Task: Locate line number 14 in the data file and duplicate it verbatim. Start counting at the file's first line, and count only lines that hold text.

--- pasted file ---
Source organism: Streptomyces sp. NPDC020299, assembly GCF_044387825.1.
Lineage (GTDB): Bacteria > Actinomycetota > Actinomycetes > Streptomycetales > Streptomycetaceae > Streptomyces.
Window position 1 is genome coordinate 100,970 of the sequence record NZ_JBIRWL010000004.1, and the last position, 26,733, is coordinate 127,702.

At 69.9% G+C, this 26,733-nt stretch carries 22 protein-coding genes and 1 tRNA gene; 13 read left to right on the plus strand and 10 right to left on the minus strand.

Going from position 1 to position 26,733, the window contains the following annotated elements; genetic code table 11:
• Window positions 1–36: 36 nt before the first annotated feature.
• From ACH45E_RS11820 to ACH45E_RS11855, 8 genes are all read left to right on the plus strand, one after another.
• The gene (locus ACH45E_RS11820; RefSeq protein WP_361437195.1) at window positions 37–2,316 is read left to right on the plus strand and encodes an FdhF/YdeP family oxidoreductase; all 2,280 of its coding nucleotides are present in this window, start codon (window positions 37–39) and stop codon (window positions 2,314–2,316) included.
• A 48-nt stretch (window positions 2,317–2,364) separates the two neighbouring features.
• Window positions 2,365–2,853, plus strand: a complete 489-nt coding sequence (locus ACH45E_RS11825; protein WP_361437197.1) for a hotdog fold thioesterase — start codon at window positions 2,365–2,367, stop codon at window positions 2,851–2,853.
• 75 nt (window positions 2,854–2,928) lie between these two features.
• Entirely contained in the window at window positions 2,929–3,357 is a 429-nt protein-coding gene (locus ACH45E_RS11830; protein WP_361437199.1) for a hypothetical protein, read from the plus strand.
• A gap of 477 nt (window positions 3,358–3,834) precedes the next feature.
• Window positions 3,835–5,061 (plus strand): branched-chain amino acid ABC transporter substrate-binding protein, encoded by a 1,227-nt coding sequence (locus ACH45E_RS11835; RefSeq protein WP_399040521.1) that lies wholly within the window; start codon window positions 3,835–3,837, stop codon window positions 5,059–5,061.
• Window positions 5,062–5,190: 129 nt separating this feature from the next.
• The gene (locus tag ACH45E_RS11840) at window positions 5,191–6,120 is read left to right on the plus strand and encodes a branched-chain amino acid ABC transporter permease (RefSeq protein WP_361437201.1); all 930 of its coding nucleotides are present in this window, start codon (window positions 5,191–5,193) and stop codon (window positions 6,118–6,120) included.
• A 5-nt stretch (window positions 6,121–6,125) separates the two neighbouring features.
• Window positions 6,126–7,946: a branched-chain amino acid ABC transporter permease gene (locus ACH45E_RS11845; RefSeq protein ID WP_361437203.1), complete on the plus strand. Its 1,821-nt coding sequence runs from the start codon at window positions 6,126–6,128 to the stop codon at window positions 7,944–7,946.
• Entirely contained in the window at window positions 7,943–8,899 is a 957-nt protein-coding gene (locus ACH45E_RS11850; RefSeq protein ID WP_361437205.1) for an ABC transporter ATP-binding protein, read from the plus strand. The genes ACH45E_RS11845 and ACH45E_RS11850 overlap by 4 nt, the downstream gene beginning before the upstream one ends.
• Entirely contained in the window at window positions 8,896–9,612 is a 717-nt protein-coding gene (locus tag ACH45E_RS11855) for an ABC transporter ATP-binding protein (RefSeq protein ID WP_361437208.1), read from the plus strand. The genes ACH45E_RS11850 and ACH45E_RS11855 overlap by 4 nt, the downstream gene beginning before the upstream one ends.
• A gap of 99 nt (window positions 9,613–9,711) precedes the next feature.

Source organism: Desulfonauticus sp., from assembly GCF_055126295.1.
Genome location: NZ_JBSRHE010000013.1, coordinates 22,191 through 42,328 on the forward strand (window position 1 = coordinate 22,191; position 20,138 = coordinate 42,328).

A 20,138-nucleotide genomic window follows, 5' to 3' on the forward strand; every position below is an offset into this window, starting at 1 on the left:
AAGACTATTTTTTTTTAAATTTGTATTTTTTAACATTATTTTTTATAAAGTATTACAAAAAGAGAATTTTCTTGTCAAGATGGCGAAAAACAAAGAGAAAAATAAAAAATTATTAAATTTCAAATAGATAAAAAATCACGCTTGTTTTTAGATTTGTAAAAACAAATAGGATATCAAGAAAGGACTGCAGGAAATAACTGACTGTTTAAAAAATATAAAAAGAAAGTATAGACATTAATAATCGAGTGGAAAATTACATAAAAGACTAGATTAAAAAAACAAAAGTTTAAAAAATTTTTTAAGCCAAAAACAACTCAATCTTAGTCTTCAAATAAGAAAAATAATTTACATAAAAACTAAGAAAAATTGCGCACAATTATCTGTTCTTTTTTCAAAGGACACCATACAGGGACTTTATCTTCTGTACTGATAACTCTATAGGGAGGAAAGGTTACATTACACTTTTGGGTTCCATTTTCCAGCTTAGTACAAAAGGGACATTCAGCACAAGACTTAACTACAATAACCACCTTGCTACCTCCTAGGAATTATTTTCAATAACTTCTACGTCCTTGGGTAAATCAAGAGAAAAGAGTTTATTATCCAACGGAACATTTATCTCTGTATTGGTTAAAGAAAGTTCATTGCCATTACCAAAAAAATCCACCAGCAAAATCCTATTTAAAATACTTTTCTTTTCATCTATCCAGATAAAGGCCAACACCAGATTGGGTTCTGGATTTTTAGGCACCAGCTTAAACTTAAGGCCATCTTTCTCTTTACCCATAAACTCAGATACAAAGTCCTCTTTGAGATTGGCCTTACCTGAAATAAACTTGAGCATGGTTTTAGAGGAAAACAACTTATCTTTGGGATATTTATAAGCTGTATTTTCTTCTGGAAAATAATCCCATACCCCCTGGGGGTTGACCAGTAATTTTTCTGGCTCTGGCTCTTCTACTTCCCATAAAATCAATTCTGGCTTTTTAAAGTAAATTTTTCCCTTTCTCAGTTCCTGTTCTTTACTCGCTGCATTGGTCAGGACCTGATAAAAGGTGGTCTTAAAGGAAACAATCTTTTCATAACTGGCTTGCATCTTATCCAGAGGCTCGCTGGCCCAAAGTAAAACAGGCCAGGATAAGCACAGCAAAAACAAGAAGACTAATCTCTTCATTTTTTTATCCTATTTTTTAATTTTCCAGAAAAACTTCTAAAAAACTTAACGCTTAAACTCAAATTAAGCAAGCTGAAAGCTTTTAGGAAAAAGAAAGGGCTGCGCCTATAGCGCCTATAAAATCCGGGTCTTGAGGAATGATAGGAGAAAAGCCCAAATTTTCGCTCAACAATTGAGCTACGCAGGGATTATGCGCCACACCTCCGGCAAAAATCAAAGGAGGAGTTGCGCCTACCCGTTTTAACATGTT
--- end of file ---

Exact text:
• Window positions 3,835–5,061 (plus strand): branched-chain amino acid ABC transporter substrate-binding protein, encoded by a 1,227-nt coding sequence (locus ACH45E_RS11835; RefSeq protein WP_399040521.1) that lies wholly within the window; start codon window positions 3,835–3,837, stop codon window positions 5,059–5,061.